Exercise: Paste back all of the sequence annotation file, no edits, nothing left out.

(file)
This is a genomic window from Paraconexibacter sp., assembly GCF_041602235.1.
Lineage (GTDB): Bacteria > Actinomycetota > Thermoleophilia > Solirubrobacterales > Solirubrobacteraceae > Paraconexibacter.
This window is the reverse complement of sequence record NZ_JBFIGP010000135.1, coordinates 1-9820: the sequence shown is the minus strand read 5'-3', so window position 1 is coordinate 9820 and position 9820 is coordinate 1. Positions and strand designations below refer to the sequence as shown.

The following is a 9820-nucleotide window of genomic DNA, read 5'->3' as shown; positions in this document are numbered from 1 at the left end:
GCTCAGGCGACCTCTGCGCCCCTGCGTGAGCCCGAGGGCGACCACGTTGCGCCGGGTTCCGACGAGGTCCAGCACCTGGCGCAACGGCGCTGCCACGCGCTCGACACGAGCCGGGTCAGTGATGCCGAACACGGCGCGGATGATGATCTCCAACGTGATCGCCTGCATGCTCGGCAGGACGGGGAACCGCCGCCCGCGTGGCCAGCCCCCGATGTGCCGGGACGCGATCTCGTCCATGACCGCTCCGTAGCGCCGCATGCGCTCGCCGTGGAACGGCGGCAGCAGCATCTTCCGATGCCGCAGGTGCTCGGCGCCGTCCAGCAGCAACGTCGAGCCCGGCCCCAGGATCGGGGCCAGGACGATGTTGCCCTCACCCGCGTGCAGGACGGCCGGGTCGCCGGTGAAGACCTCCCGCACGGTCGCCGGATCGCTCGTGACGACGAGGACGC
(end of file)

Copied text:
This is a genomic window from Paraconexibacter sp., assembly GCF_041602235.1.
Lineage (GTDB): Bacteria > Actinomycetota > Thermoleophilia > Solirubrobacterales > Solirubrobacteraceae > Paraconexibacter.
This window is the reverse complement of sequence record NZ_JBFIGP010000135.1, coordinates 1-9820: the sequence shown is the minus strand read 5'-3', so window position 1 is coordinate 9820 and position 9820 is coordinate 1. Positions and strand designations below refer to the sequence as shown.

The following is a 9820-nucleotide window of genomic DNA, read 5'->3' as shown; positions in this document are numbered from 1 at the left end:
GCTCAGGCGACCTCTGCGCCCCTGCGTGAGCCCGAGGGCGACCACGTTGCGCCGGGTTCCGACGAGGTCCAGCACCTGGCGCAACGGCGCTGCCACGCGCTCGACACGAGCCGGGTCAGTGATGCCGAACACGGCGCGGATGATGATCTCCAACGTGATCGCCTGCATGCTCGGCAGGACGGGGAACCGCCGCCCGCGTGGCCAGCCCCCGATGTGCCGGGACGCGATCTCGTCCATGACCGCTCCGTAGCGCCGCATGCGCTCGCCGTGGAACGGCGGCAGCAGCATCTTCCGATGCCGCAGGTGCTCGGCGCCGTCCAGCAGCAACGTCGAGCCCGGCCCCAGGATCGGGGCCAGGACGATGTTGCCCTCACCCGCGTGCAGGACGGCCGGGTCGCCGGTGAAGACCTCCCGCACGGTCGCCGGATCGCTCGTGACGACGAGGACGC